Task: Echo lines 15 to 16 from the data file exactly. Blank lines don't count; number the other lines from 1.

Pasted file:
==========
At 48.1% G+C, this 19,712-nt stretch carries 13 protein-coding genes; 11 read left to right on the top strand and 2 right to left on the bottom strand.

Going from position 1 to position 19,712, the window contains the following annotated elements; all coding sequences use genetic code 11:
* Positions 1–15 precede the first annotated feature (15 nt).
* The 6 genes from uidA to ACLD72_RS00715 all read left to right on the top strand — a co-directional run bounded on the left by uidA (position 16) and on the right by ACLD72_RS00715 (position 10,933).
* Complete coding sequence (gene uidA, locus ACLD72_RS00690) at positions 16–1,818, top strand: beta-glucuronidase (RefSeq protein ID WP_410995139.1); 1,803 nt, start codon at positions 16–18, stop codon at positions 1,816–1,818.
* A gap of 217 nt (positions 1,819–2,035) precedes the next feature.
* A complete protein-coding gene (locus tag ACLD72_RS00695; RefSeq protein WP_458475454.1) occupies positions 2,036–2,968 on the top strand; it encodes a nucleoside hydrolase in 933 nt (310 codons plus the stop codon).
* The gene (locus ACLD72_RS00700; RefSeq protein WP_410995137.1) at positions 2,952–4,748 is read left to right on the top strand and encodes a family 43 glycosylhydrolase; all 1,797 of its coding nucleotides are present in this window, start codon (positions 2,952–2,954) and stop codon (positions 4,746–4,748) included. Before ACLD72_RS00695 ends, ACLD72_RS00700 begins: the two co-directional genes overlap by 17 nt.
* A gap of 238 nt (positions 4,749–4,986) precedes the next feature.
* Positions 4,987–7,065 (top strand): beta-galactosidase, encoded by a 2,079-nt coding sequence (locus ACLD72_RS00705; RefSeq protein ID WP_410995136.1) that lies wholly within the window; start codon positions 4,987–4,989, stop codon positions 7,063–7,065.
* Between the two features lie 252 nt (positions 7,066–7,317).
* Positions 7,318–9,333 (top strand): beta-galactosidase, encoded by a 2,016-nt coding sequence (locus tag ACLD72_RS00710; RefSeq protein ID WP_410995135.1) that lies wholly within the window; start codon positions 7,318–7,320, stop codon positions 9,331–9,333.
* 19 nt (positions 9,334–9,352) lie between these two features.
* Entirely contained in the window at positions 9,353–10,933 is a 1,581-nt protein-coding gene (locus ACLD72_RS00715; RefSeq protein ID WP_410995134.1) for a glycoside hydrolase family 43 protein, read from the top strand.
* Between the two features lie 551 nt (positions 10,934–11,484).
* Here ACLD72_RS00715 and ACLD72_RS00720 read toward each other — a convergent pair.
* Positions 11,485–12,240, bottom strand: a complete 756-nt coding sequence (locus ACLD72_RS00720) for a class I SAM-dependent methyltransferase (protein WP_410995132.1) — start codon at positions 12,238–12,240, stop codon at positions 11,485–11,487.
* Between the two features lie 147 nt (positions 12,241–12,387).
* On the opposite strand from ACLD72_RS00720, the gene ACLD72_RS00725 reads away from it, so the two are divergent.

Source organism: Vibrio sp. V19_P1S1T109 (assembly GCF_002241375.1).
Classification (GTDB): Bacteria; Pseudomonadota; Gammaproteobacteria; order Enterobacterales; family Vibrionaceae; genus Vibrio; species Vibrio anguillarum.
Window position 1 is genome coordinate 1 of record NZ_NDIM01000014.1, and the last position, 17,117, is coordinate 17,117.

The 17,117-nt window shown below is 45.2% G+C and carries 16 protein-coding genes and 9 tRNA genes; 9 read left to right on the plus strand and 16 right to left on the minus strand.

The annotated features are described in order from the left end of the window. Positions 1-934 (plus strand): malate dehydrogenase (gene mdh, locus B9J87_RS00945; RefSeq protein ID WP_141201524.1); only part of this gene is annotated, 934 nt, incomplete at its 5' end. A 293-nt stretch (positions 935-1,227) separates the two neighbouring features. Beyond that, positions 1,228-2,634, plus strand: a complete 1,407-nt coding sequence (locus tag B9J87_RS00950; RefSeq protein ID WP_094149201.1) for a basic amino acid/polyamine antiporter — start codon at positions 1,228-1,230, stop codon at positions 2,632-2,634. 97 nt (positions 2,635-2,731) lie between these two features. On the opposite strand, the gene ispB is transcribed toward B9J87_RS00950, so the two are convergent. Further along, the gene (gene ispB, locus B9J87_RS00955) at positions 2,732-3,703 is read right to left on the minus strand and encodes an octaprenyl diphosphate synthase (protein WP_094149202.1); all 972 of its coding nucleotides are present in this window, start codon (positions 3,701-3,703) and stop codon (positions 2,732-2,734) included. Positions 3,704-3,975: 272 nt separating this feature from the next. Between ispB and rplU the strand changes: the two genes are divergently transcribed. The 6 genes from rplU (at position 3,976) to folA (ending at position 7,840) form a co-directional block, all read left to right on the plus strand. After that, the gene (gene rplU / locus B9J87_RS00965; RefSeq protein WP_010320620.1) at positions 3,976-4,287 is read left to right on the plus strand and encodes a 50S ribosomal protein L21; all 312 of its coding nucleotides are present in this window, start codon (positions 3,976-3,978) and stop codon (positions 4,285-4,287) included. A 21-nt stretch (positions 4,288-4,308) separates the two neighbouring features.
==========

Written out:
* Between the two features lie 551 nt (positions 10,934–11,484).
* Here ACLD72_RS00715 and ACLD72_RS00720 read toward each other — a convergent pair.